One of the major hurdles faced by litigants in Nigerian Courts is about to give way if the bill proposed by Former Speaker of Akwa Ibom State House of Assembly and Member representing Etinan/Nsit Ibom/Nsit Ubium Federal Constituency, Rt. Hon (Barr) Onofiok Luke succeeds.
That hurdle is the burden of litigants starting their matters afresh when the judge who heard their cases are transfered or promoted to a higher court. Once a judge is transfered, he drops all files and move on to the next court. The new judge assuming duty starts the hearing all over so that he can get facts of the case, study the arguments to be able to deliver judgement. This practice has not only been time consuming, it also delays justice and increases expenditure on parties in a matter. Some litigants have lost means and stamina to pursue cases because of this practice, resorted to self help and endanger peaceful coexistence in the Society.
To address this difficulty, Onofiok Luke, lawyer and politician, on Wednesday on the floor of Nigeria’s House of Representatives, proposed an amendment to the Constitution of the Federal Republic of Nigeria, 1999 to allow for completion of criminal matters heard by a judge of a High Court before his elevation to the Court of Appeal. While leading debate on the Bill, Mr Luke, a former student leader said “it is a common practice where judges of the High Court get elevated to the Court of Appeal whenever there is a vacancy, when judges get elevated, criminal cases presided by them before they were elevated get stalled, and in fact, start de novo (afresh)”. This hallowed chamber in conjunction with its sister legislative body, the Senate, passed into law the Administration of Criminal Justice Act, 2015, as a solution to that aspect of judicial problem. Specifically, section 396(7) of the Act legitimized the practice where a judge appointed to the Court of Appeal can effectually return to the High Court and continue to sit as a judge over criminal matters he partly adjudicated before his elevation.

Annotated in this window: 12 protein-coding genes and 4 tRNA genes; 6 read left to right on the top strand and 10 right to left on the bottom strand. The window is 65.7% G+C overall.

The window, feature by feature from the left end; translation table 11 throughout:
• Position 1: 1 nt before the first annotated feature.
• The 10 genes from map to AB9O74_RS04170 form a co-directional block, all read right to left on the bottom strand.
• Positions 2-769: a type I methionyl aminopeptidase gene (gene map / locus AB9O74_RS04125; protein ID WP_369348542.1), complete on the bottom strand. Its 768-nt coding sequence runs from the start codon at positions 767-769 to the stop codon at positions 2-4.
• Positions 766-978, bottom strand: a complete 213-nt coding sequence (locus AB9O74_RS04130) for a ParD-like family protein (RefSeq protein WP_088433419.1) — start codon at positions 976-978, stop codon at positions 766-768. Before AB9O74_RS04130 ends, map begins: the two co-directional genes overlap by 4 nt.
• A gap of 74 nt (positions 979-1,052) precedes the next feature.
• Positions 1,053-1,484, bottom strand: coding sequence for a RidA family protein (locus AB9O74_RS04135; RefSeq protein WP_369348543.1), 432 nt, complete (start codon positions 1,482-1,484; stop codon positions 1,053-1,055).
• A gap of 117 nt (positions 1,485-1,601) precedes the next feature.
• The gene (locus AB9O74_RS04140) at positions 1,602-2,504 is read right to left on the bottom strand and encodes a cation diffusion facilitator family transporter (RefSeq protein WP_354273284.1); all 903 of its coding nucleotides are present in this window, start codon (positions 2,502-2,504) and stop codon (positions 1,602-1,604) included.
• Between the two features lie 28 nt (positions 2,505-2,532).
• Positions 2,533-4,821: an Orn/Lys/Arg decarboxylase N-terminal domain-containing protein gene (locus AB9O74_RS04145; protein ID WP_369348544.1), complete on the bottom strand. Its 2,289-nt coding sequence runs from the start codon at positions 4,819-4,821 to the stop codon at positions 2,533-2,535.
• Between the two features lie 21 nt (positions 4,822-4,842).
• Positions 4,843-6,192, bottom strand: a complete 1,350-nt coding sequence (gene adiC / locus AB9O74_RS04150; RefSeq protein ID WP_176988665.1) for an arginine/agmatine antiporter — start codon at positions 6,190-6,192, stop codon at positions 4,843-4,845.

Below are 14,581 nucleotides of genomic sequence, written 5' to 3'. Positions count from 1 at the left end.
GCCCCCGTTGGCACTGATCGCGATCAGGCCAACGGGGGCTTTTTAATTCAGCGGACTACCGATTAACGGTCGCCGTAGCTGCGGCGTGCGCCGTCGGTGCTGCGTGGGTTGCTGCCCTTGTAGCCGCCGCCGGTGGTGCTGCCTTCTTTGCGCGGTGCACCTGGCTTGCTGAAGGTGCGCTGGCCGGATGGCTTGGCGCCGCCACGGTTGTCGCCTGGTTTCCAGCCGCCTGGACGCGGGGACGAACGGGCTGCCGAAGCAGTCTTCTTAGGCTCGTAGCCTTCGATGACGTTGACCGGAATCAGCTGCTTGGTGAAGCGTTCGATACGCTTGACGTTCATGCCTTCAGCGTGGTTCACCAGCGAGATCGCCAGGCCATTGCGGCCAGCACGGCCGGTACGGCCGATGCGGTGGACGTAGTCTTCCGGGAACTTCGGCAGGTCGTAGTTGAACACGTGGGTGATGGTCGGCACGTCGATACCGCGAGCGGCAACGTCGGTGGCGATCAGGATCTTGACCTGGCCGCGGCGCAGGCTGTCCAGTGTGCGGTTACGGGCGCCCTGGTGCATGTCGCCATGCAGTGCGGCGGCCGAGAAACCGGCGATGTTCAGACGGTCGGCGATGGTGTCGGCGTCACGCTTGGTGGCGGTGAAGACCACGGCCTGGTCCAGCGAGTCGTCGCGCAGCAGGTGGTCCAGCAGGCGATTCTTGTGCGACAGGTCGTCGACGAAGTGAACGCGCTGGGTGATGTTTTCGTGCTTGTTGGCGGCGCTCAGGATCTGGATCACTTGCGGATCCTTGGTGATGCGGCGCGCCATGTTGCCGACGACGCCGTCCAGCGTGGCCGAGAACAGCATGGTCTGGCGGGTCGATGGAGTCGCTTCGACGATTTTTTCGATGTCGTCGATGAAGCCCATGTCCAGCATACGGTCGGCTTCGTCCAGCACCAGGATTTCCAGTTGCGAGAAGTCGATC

“The legislative solution-cum-decision was an intelligent step towards discouraging waste of time and resources, which often characterize criminal matters started anew.’
The Member of Parliament recalled how last year the Supreme Court struck down section 396(7) of the ACJA as being unconstitutional. He said:
“The Honourable Court reasoned that a judicial officer cannot simultaneously assume the role of a Justice of the Court of Appeal and still sit as a judge of the High Court, holding that such practice was not within permissible constitutional boundary.”
“The decision of the Court has thrown up myriads of problems and has sailed us back to a harbour of delay in criminal adjudication which we thought we had left”.
Luke then called on the House to amend the Principal Act to allow a judge elevated to the Court of Appeal to continue hearing criminal matter part-heard by him before his elevation. He reasoned that it will assist in just and fair hearing and determination of corruption and money laundry matters.
The bill has passed second reading and was referred to the Ad-hoc Committee on Constitutional Review for further deliberation.
Pictured: Publisher, Real News, Otuekong Uduak-Abasi Ikpat (left) with Rt Hon (Bar) Onofiok Luke in Abuja on Wednesday shortly after House seating.